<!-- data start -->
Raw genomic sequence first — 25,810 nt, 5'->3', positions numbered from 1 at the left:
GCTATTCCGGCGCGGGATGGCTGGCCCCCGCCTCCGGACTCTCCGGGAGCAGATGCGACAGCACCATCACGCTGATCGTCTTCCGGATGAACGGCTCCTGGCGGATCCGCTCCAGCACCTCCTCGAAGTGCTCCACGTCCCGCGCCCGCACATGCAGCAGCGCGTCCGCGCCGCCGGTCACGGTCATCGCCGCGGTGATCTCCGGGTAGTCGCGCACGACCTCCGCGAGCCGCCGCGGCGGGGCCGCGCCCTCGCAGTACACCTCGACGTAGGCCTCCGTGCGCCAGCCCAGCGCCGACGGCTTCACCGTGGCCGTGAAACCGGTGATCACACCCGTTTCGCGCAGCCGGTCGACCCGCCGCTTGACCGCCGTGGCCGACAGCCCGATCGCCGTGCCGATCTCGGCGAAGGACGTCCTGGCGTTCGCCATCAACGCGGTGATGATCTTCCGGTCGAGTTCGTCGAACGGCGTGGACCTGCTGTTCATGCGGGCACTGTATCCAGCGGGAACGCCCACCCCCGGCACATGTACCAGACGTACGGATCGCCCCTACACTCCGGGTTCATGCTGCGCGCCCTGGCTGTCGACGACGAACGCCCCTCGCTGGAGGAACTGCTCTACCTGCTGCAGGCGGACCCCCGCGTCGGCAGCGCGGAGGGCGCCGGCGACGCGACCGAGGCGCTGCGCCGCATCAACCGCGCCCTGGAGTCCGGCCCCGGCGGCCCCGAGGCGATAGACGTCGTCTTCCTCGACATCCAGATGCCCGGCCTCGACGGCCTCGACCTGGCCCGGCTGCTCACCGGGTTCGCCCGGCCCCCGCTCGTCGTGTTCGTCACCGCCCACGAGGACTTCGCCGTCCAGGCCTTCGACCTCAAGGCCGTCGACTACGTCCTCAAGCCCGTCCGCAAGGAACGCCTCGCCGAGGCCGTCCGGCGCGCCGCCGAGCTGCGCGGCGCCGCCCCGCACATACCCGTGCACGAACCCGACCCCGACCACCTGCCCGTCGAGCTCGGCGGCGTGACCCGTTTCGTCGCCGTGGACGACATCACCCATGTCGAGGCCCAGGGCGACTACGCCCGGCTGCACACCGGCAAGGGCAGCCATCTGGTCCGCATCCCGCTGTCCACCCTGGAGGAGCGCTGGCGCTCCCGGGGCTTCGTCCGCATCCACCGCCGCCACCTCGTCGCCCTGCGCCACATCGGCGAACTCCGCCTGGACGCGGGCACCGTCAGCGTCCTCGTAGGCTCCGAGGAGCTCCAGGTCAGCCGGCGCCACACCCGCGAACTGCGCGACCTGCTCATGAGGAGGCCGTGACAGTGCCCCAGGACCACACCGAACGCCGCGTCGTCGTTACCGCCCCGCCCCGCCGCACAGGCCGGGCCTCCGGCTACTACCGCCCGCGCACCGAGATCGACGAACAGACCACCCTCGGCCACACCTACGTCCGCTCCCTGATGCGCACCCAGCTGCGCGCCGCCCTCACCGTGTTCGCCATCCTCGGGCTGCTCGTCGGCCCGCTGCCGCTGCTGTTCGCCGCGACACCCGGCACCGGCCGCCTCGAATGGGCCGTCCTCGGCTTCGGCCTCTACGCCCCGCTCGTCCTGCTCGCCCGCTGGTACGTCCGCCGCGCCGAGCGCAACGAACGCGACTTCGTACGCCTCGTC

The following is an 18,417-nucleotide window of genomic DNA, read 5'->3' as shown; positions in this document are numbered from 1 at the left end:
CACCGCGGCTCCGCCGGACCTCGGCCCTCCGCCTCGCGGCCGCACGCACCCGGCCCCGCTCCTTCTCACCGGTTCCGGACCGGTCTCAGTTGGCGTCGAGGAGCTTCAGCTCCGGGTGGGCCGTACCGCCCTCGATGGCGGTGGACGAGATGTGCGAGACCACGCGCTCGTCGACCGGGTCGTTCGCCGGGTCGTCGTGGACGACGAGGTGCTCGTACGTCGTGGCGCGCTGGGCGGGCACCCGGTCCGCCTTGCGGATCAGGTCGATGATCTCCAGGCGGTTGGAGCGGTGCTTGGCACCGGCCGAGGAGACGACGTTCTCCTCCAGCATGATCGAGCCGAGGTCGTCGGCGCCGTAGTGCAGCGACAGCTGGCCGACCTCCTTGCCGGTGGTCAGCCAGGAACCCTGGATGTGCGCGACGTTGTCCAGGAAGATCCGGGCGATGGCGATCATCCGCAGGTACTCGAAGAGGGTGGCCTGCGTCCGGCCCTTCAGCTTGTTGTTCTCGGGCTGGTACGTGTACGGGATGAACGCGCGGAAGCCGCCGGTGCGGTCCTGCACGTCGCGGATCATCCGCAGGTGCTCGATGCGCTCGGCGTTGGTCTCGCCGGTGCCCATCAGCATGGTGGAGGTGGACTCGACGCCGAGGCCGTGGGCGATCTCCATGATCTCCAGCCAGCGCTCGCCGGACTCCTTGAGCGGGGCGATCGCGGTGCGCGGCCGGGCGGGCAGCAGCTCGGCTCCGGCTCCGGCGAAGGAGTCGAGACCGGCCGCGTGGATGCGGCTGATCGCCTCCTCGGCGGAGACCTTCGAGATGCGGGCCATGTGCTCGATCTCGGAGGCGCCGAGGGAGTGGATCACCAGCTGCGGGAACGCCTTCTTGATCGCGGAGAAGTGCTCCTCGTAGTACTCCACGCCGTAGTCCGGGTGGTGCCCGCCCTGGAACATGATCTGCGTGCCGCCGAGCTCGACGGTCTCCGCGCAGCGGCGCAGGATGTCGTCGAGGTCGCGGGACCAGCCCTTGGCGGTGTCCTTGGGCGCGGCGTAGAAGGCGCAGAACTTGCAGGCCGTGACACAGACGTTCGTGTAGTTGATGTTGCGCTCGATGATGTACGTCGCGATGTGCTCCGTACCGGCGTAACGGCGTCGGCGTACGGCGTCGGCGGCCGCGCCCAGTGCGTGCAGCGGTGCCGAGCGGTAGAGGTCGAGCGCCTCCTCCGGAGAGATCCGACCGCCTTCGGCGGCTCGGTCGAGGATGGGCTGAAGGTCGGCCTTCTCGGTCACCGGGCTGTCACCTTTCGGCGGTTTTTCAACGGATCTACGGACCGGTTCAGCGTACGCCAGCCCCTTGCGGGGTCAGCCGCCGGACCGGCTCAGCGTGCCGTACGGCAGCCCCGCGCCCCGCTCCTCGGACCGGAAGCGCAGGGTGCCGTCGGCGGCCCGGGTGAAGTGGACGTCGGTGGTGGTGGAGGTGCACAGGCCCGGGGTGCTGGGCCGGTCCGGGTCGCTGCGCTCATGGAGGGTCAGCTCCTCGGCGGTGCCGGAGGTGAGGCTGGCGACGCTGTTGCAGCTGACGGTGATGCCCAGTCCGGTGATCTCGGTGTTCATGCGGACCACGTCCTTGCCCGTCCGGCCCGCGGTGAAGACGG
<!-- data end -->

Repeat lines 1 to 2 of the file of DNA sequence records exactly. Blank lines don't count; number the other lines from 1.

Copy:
Raw genomic sequence first — 25,810 nt, 5'->3', positions numbered from 1 at the left:
GCTATTCCGGCGCGGGATGGCTGGCCCCCGCCTCCGGACTCTCCGGGAGCAGATGCGACAGCACCATCACGCTGATCGTCTTCCGGATGAACGGCTCCTGGCGGATCCGCTCCAGCACCTCCTCGAAGTGCTCCACGTCCCGCGCCCGCACATGCAGCAGCGCGTCCGCGCCGCCGGTCACGGTCATCGCCGCGGTGATCTCCGGGTAGTCGCGCACGACCTCCGCGAGCCGCCGCGGCGGGGCCGCGCCCTCGCAGTACACCTCGACGTAGGCCTCCGTGCGCCAGCCCAGCGCCGACGGCTTCACCGTGGCCGTGAAACCGGTGATCACACCCGTTTCGCGCAGCCGGTCGACCCGCCGCTTGACCGCCGTGGCCGACAGCCCGATCGCCGTGCCGATCTCGGCGAAGGACGTCCTGGCGTTCGCCATCAACGCGGTGATGATCTTCCGGTCGAGTTCGTCGAACGGCGTGGACCTGCTGTTCATGCGGGCACTGTATCCAGCGGGAACGCCCACCCCCGGCACATGTACCAGACGTACGGATCGCCCCTACACTCCGGGTTCATGCTGCGCGCCCTGGCTGTCGACGACGAACGCCCCTCGCTGGAGGAACTGCTCTACCTGCTGCAGGCGGACCCCCGCGTCGGCAGCGCGGAGGGCGCCGGCGACGCGACCGAGGCGCTGCGCCGCATCAACCGCGCCCTGGAGTCCGGCCCCGGCGGCCCCGAGGCGATAGACGTCGTCTTCCTCGACATCCAGATGCCCGGCCTCGACGGCCTCGACCTGGCCCGGCTGCTCACCGGGTTCGCCCGGCCCCCGCTCGTCGTGTTCGTCACCGCCCACGAGGACTTCGCCGTCCAGGCCTTCGACCTCAAGGCCGTCGACTACGTCCTCAAGCCCGTCCGCAAGGAACGCCTCGCCGAGGCCGTCCGGCGCGCCGCCGAGCTGCGCGGCGCCGCCCCGCACATACCCGTGCACGAACCCGACCCCGACCACCTGCCCGTCGAGCTCGGCGGCGTGACCCGTTTCGTCGCCGTGGACGACATCACCCATGTCGAGGCCCAGGGCGACTACGCCCGGCTGCACACCGGCAAGGGCAGCCATCTGGTCCGCATCCCGCTGTCCACCCTGGAGGAGCGCTGGCGCTCCCGGGGCTTCGTCCGCATCCACCGCCGCCACCTCGTCGCCCTGCGCCACATCGGCGAACTCCGCCTGGACGCGGGCACCGTCAGCGTCCTCGTAGGCTCCGAGGAGCTCCAGGTCAGCCGGCGCCACACCCGCGAACTGCGCGACCTGCTCATGAGGAGGCCGTGACAGTGCCCCAGGACCACACCGAACGCCGCGTCGTCGTTACCGCCCCGCCCCGCCGCACAGGCCGGGCCTCCGGCTACTACCGCCCGCGCACCGAGATCGACGAACAGACCACCCTCGGCCACACCTACGTCCGCTCCCTGATGCGCACCCAGCTGCGCGCCGCCCTCACCGTGTTCGCCATCCTCGGGCTGCTCGTCGGCCCGCTGCCGCTGCTGTTCGCCGCGACACCCGGCACCGGCCGCCTCGAATGGGCCGTCCTCGGCTTCGGCCTCTACGCCCCGCTCGTCCTGCTCGCCCGCTGGTACGTCCGCCGCGCCGAGCGCAACGAACGCGACTTCGTACGCCTCGTC